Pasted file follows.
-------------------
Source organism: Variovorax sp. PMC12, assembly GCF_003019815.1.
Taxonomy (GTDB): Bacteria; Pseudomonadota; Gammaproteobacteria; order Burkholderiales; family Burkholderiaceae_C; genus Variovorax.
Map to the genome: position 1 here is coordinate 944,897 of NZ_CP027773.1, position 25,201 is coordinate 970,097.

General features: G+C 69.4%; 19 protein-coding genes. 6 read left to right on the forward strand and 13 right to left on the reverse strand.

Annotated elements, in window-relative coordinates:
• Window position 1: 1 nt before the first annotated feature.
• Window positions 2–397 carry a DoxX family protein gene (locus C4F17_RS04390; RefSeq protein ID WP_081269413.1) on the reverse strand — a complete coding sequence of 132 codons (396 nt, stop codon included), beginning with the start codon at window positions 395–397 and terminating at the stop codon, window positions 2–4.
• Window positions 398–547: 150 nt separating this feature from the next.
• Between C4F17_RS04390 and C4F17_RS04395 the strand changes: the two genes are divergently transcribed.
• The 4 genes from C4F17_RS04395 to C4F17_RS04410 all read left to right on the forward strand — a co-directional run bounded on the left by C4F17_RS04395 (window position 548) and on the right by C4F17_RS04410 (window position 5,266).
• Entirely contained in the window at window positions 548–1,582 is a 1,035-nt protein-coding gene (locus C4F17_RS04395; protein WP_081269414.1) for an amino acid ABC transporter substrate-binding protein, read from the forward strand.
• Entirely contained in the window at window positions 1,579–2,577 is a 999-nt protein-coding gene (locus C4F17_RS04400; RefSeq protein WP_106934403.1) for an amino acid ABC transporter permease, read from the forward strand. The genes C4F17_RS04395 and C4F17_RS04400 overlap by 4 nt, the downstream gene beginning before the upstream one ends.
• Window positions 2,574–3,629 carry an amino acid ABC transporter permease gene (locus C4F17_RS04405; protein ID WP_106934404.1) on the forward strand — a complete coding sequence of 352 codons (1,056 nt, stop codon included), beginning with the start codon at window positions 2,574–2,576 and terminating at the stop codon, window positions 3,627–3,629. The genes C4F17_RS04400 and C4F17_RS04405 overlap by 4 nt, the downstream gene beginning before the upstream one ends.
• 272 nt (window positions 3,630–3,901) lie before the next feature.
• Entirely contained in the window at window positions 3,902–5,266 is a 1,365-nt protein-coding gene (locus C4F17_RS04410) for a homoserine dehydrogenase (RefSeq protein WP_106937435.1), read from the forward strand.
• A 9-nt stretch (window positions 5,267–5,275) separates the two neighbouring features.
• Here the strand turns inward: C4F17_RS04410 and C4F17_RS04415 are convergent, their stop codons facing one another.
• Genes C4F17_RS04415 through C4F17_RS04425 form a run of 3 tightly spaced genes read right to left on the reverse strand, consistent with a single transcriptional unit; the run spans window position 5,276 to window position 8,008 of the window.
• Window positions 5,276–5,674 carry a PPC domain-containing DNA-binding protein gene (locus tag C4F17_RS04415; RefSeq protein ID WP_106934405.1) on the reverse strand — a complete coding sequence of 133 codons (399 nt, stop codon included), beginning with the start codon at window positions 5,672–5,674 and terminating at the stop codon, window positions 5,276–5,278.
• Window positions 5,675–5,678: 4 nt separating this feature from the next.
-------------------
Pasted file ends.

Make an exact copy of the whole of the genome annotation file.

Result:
Source organism: Variovorax sp. PMC12, assembly GCF_003019815.1.
Taxonomy (GTDB): Bacteria; Pseudomonadota; Gammaproteobacteria; order Burkholderiales; family Burkholderiaceae_C; genus Variovorax.
Map to the genome: position 1 here is coordinate 944,897 of NZ_CP027773.1, position 25,201 is coordinate 970,097.

General features: G+C 69.4%; 19 protein-coding genes. 6 read left to right on the forward strand and 13 right to left on the reverse strand.

Annotated elements, in window-relative coordinates:
• Window position 1: 1 nt before the first annotated feature.
• Window positions 2–397 carry a DoxX family protein gene (locus C4F17_RS04390; RefSeq protein ID WP_081269413.1) on the reverse strand — a complete coding sequence of 132 codons (396 nt, stop codon included), beginning with the start codon at window positions 395–397 and terminating at the stop codon, window positions 2–4.
• Window positions 398–547: 150 nt separating this feature from the next.
• Between C4F17_RS04390 and C4F17_RS04395 the strand changes: the two genes are divergently transcribed.
• The 4 genes from C4F17_RS04395 to C4F17_RS04410 all read left to right on the forward strand — a co-directional run bounded on the left by C4F17_RS04395 (window position 548) and on the right by C4F17_RS04410 (window position 5,266).
• Entirely contained in the window at window positions 548–1,582 is a 1,035-nt protein-coding gene (locus C4F17_RS04395; protein WP_081269414.1) for an amino acid ABC transporter substrate-binding protein, read from the forward strand.
• Entirely contained in the window at window positions 1,579–2,577 is a 999-nt protein-coding gene (locus C4F17_RS04400; RefSeq protein WP_106934403.1) for an amino acid ABC transporter permease, read from the forward strand. The genes C4F17_RS04395 and C4F17_RS04400 overlap by 4 nt, the downstream gene beginning before the upstream one ends.
• Window positions 2,574–3,629 carry an amino acid ABC transporter permease gene (locus C4F17_RS04405; protein ID WP_106934404.1) on the forward strand — a complete coding sequence of 352 codons (1,056 nt, stop codon included), beginning with the start codon at window positions 2,574–2,576 and terminating at the stop codon, window positions 3,627–3,629. The genes C4F17_RS04400 and C4F17_RS04405 overlap by 4 nt, the downstream gene beginning before the upstream one ends.
• 272 nt (window positions 3,630–3,901) lie before the next feature.
• Entirely contained in the window at window positions 3,902–5,266 is a 1,365-nt protein-coding gene (locus C4F17_RS04410) for a homoserine dehydrogenase (RefSeq protein WP_106937435.1), read from the forward strand.
• A 9-nt stretch (window positions 5,267–5,275) separates the two neighbouring features.
• Here the strand turns inward: C4F17_RS04410 and C4F17_RS04415 are convergent, their stop codons facing one another.
• Genes C4F17_RS04415 through C4F17_RS04425 form a run of 3 tightly spaced genes read right to left on the reverse strand, consistent with a single transcriptional unit; the run spans window position 5,276 to window position 8,008 of the window.
• Window positions 5,276–5,674 carry a PPC domain-containing DNA-binding protein gene (locus tag C4F17_RS04415; RefSeq protein ID WP_106934405.1) on the reverse strand — a complete coding sequence of 133 codons (399 nt, stop codon included), beginning with the start codon at window positions 5,672–5,674 and terminating at the stop codon, window positions 5,276–5,278.
• Window positions 5,675–5,678: 4 nt separating this feature from the next.